One of them was 19-year-old Pvt. Thomas Ketchum. Peering through the gate, he could see something that looked like a bus stop, a stand of trees, and off to the right, a white building.
A half hour passed. It was getting hot, fast approaching 100 degrees. Ketchum was tired and bored. Then movement caught his eye. "Hey, I think I see something."
Sgt. Joshua Henry, who had come up with a canteen, asked for Ketchum's rifle, which was fitted with a scope. In the distance, out by the "bus stop," Henry saw 15 to 20 Iraqi soldiers walking from the building. They wore dark green uniforms and carried AK-47 rifles, rocket-propelled grenades and mortars.
"Holy s--, look at all the Hajis," said Henry, 23. ("Hajis" is a GI slur for Iraqi soldiers, taken from the word for the Muslim pilgrimage to Mecca, "hajj.")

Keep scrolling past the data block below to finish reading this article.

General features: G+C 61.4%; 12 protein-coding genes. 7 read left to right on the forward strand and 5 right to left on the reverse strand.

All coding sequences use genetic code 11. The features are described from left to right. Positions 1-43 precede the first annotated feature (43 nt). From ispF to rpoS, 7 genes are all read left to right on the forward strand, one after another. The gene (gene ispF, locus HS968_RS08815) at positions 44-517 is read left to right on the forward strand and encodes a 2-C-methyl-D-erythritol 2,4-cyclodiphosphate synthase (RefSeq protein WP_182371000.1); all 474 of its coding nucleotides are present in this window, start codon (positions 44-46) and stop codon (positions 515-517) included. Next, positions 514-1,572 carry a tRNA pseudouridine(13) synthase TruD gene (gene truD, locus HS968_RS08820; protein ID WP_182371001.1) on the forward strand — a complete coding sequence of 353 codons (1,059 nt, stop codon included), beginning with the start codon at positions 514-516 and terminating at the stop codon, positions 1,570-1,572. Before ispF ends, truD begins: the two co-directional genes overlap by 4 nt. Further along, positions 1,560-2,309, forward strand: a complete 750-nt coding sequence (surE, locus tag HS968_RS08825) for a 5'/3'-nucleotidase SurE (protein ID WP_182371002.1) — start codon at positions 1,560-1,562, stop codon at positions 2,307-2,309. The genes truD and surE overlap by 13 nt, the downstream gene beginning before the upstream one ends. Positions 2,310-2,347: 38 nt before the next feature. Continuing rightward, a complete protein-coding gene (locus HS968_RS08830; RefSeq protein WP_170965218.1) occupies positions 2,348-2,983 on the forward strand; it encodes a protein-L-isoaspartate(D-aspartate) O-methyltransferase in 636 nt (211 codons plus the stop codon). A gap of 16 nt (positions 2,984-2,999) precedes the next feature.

They yelled for Smith. He ran up from the middle of the courtyard and squinted through his own scope, purchased at Guns "R" Us back in Hinesville, Ga., near Fort Stewart.
"We're in a world of hurt," Smith said. He ordered two men with machine guns to get into position behind the gate. Then he sent Ketchum to get a Bradley, an armored vehicle loaded with missiles, a rapid-fire cannon and a machine gun.
"Tell the Bradley there's 50 enemies with RPGs," Smith called to Ketchum, who was sprinting back across the courtyard. Smith's eyes got wide. "No, it looks more like a hundred."
"I'm going first'
"I hope they don't see us. I hope they don't see us," thought 21-year-old Spc. Tony Garcia, standing next to Smith at the gate. Once the Bradley got there, he hoped, the sight of the tanklike vehicle would cause the Iraqis to turn and run.